The right way to snub President Uribe WOLA: U.S. cocaine prices drop again
Apr 232007

Yesterday was a beautiful day here in Washington, but most of the city’s elite probably missed it. They were up very late Saturday night attending the White House Correspondents’ Dinner – a glitzy, star-studded event that nobody at CIP has ever attended, or probably ever will.

After that, many of the powerful, well-connected guests went to one of four “after-parties” where the booze flowed freely and Hollywood celebrities mingled with Supreme Court justices. To our surprise, we read in the Washington Post, one of those late-night after-parties – hosted by Capitol File, an upscale Washington-gossip magazine – took place at the Colombian ambassador’s residence.

The ambassadorial residence is a gorgeous mansion a block from Dupont Circle, and a great place to host a party. Nonetheless, does it seem odd that Washington’s glitterati would be partying in the embassy of a country with a raging armed conflict, half its population in poverty, the world’s second-largest displaced population, and the hemisphere’s worst human-rights record? Only a humorless, scolding prig would point out something like that, right?

4 Responses to “An odd place for an “after-party””

  1. Camilo Wilson Says:

    I would be surprised if many of the glitterati in attendance would be so much as minimally uneasy at the thought of spraying Colombia’s poor with noxious herbicides, or of death squads killing and displacing legions of the poor in the name of fighting insurgents or drugs. In fact, it’s hard for me to imagine much glitterati unease at the high incidence of poverty and social exclusion that characterizes Colombia. If I’m right, it follows that the glitterati have much in common with many US policymakers. Indeed, it’s not inconceivable that some of those policymakers were among the glitterati at the Colombian embassy’s gala affair–as they were at many such affairs during the ambassadorship of Luis Alberto Moreno, when Plan Colombia was under formulation. The troubling question is this: Why is the domain of such unease largely confined to lackluster humorless prigs and the otherwise socially maladroit (metaphorically speaking) in today’s Washington?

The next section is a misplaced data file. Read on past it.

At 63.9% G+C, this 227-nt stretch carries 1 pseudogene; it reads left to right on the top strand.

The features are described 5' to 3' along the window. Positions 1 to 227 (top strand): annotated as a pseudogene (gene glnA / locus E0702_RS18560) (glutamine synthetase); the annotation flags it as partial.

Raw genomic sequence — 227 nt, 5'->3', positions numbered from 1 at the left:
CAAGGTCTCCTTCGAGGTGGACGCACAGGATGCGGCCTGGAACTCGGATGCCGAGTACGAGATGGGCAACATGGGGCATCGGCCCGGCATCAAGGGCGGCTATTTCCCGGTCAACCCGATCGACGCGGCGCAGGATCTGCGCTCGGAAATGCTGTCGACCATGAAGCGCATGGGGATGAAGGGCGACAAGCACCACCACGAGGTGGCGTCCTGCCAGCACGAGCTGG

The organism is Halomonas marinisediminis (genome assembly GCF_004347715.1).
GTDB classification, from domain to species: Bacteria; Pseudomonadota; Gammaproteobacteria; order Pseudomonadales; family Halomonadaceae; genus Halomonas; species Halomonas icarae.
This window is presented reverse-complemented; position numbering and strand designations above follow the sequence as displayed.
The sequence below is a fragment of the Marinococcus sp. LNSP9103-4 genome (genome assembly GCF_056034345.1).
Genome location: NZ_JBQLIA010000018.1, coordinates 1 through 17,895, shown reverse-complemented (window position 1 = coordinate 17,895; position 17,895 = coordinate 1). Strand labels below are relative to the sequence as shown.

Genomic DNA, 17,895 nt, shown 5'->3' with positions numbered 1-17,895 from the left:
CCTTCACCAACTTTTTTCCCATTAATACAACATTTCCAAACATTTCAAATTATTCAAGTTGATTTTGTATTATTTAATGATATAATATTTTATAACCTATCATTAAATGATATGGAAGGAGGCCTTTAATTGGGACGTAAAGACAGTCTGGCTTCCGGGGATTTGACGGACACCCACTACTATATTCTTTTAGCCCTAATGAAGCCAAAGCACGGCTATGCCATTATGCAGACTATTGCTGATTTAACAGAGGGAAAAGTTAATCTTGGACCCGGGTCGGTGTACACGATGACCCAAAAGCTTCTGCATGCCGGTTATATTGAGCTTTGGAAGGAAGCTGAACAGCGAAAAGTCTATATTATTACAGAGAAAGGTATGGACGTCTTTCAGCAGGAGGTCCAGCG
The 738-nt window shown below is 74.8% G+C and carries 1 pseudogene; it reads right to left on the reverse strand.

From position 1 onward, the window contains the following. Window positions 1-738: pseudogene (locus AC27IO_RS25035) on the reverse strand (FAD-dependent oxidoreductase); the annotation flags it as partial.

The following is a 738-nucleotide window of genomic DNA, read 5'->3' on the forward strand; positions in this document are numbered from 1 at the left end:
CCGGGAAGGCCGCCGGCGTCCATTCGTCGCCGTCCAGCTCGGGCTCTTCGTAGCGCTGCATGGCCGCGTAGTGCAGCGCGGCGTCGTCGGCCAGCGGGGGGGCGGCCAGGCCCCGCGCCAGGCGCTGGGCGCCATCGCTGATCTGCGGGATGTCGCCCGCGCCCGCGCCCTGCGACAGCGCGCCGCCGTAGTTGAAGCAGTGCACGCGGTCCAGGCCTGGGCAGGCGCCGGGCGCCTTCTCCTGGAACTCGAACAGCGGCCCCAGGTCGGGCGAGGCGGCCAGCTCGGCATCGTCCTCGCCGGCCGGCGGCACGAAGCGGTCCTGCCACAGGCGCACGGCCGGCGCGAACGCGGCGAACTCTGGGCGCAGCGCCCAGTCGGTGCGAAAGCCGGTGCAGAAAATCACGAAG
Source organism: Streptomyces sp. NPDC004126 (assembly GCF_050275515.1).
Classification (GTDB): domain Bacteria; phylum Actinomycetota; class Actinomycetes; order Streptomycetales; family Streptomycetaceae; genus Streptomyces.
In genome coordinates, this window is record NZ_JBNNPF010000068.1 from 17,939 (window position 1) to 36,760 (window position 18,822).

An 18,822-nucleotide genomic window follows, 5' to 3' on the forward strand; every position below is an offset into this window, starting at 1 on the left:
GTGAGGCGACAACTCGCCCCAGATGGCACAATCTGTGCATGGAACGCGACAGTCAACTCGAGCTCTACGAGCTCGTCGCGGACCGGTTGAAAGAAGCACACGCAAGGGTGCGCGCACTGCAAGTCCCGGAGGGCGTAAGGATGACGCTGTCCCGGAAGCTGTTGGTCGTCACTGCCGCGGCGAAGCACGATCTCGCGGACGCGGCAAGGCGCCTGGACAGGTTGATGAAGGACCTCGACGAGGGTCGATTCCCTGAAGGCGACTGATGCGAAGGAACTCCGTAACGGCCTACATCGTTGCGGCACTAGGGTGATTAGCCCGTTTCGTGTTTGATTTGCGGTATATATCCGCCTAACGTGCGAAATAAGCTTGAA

2. jcg Says:

    Frankly, I’m not a party person myself, so I’m not exactly interested in what the glitterati do or don’t do.

    But what I do know is that you can’t really expect much from the kind of people who go to such events on a regular basis, almost by definition. These people only want to have fun and engage in socio-political networking. Beyond that, I don’t think they care much about more complicated matters (which aren’t black and white at all, I might add, as they’ve been better discussed elsewhere on this blog).

    Still, specifically pointing out this particular case is hardly going to change any of that. Especially when there are many other examples of parties held at the residences of ambassadors from countries in similar or even worse situations (Not going to name any examples, but a quick look at the headlines will make them rather evident).

    IMHO, the point is that socialites have always been free to do whatever they want, and that’s never going to change.

  3. Anonymous Says:

    I have to agree with jcg with regards to the socialites, except on his last line. I think that it is not a matter of them being free to do whatever they want, it is the choice they make to do whatever they want without the willingness to think of others. Socio-political networking is key, regardless of with whom, unless the political elite say some one is bad. The key is they don’t have to go to the Colombian Ambassador’s mansion, but they, because they simply do not care elsewise. It is a chance to network. So it’s not necessarily the ability to do whatever they want, it’s a willingness to do so.

  4. morayleon Says:

    I applaud CIPCOL for not bothering with events like the annual WHCD.

Leave a Reply